August 21, 2012
Baseball More Dangerous Than Football?
Last Thursday, Grantland’s Bill Barnwell published an informal study of mortality rates among professional football and baseball players. The results were surprising: Among the 3,088 ex-football players who played for parts of at least five seasons between 1959 and 1988, 12.8 percent had died; in a sample of 1,494 baseball players active during the same era, the death rate was 15.9 percent.
The study was meant to serve as a clarification or maybe a rebuke of a similar study published last spring. That one, conducted by the National Institute for Occupational Safety and Health (and then peer-reviewed), compared mortality among retired football players and nonathletes matched for age and race and found that the ex-athletes were dying about half as often as one might expect. In other words, the health risks associated with playing football were being more than outweighed by the benefits of being a pro athlete—excellent training and nutrition, a good salary, top-quality medical care, and so on.
We know that other sports confer survival benefits to their athletes, too—a study of more than 5,000 Italian soccer players who were active at some point between 1975 and 2003 found a reduced mortality of almost one-third. But the bigger issue for Barnwell and just about everyone else who saw those NIOSH data was how they might relate to football’s concussion panic. What do the mortality numbers mean, asks Barnwell, for "the group of retired [NFL] players that had spent the past two years launching lawsuits against their former employer"—i.e., the ones who have alleged a league-wide conspiracy to conceal the long-term effects of brain damage?
If the Grantland study had shown that, comparing "apples to apples," football players die younger than baseball players, we would all have assumed that head injuries were a major reason why. But Barnwell's numbers went in the opposite direction and left us with a perplexing question: Why might baseball, the gentleman's game, be more deadly than football over the long term?
Aye, chihuahua muchachos. This is why we plan to stay with our longstanding regimen of Competitive Dacquiri-scarfing (lime, blended, not stirred) and lobbing digital snark at professional politicians.
Carpal tunnel syndrome may take us down eventually, but what a way to go...
Posted by Cassandra at August 21, 2012 05:40 PM
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Well, clearly, football players may live longer than baseball players, but they'll spend their extra years as drooling vegetables.
Oh, wait; that's a thread just below....
Posted by: E Hines at August 21, 2012 07:07 PM
I don't really have a dog in this fight. As I said on the football thread, I lack the male appreciation for the rougher aspect of team contact sports.
But I look at all this risk mitigation and am not convinced it makes us safer as a society. Military training is incredibly risky - people are injured and die all the time. I've seen careers ended - fine officers who paid the price for some training related mishap that really was beyond their control.
As long as no one's being compelled to play pro sports, though, I have to question the idea that risk - any risk - means something is immoral/not worth it for others. That seems (as Don Brouhaha said so well) like a decision we can and should make for ourselves.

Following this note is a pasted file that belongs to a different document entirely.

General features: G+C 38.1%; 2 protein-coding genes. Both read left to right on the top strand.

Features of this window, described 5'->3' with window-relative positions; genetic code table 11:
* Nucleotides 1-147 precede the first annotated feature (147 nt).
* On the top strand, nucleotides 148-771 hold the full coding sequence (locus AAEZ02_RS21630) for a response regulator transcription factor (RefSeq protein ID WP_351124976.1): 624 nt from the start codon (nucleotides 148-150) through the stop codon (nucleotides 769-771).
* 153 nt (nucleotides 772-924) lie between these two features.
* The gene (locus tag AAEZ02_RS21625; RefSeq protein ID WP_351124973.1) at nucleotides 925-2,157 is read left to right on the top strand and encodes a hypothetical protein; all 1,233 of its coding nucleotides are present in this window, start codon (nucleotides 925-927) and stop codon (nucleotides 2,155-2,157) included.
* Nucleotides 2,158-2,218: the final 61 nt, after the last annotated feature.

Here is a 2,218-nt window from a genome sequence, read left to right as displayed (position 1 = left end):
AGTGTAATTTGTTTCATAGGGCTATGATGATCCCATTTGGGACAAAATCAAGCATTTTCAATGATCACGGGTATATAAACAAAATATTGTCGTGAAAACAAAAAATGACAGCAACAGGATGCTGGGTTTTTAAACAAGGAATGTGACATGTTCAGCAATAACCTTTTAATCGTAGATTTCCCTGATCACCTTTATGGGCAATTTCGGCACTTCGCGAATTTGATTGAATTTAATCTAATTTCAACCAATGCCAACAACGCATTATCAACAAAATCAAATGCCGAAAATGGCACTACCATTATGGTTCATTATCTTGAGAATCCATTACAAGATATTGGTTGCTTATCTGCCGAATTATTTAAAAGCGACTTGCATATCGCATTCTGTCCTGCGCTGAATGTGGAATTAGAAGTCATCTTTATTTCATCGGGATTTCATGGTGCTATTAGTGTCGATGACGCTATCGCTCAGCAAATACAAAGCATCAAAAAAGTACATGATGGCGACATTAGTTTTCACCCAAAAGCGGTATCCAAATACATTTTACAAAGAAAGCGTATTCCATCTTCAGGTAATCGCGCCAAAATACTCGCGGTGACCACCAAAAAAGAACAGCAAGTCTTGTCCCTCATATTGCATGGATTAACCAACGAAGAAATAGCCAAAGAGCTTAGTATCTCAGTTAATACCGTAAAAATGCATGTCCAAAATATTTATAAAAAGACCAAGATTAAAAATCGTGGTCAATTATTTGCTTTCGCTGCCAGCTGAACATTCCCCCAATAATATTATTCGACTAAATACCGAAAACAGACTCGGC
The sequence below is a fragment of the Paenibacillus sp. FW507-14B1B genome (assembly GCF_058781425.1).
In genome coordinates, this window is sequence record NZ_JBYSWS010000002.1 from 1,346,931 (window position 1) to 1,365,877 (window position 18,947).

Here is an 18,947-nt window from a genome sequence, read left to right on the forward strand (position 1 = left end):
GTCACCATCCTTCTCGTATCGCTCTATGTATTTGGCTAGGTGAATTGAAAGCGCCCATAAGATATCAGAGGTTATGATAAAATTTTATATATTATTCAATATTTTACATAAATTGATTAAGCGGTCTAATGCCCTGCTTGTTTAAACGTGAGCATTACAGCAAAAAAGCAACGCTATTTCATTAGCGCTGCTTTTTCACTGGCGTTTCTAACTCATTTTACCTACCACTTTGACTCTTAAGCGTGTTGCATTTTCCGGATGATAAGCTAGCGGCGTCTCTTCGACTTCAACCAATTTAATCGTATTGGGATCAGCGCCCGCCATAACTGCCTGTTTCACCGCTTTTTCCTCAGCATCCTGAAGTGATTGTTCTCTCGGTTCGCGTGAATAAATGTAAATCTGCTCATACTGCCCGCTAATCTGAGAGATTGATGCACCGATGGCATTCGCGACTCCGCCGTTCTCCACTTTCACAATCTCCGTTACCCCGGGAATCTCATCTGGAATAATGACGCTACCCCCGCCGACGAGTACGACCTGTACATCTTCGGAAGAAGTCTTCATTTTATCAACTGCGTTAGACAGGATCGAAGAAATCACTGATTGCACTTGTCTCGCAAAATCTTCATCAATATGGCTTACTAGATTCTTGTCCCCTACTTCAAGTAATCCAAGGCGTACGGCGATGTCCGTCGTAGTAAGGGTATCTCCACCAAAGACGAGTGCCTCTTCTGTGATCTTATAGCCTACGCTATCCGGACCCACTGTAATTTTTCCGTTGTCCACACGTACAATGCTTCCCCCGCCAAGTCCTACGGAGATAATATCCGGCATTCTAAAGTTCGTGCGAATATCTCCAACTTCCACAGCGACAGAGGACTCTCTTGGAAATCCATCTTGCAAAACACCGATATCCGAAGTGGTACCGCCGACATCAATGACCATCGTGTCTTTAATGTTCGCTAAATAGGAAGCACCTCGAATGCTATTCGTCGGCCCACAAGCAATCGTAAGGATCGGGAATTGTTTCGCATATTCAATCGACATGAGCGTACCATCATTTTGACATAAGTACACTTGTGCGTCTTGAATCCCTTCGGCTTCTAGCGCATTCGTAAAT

Posted by: Cassandra at August 21, 2012 07:40 PM
As someone who has recently been teaching a young boy to bat, let me just say that baseball is really dangerous.
But it would be child abuse to keep most boys from baseball. I don't know about football -- I think you should learn the rules, and understand the strategy and tactical aspects of the game, but not everybody is physically cut out for the rigors of the sport. Almost any healthy boy can enjoy baseball, though, even if it's not on a team, even if it's just for the pleasure of hitting the ball and watching it sail through the air.
Posted by: Grim at August 21, 2012 10:50 PM
Yes, baseball *is* dangerous. And you don't even need to be playing it to be exposed to the danger. There is a reason I prefer to either sit behind the screen or on the outfield berm :-P I know of someone who was first base coaching a minor league game, got hit in the head just behind his left and and was pretty much killed instantly. My sisters had been acquainted with Mike Coolbaugh when he was a player at Round Rock. He left behind two little boys and a pregnant wife. It amazes me how many people will go to a game, sit down the baselines and be completely oblivious to what is happening on the field...
Posted by: Miss Ladybug at August 21, 2012 11:30 PM
Because their father was gone so much, I was generally the one who taught our boys how to throw a football or hit a baseball (actually a tennis ball, as we didn't have T-ball and I was terrified of baseballs).
Now that I think of it, that may explain why neither of our boys was all that into football or baseball :p
Of course I practiced soccer skills with them too, and they did play soccer. One of the worst "injuries" (I'm almost supernaturally lucky, when I'm not out for walks around our neighborhood, at least) I ever had was after a bad fall when we were out playing soccer. I didn't break or even sprain anything, but I scraped most of the skin off one ankle and it took forever to heal. But I don't even have a scar!
Posted by: Cassandra at August 22, 2012 06:42 AM
She's a witch! Burn her!
Posted by: MikeD at August 22, 2012 08:18 AM
As long as my Nats keep beating the Braves, I'm good :D
Posted by: Cassandra at August 22, 2012 02:07 PM
She hates the Braves! Pardon her!
Posted by: MikeD at August 23, 2012 08:28 AM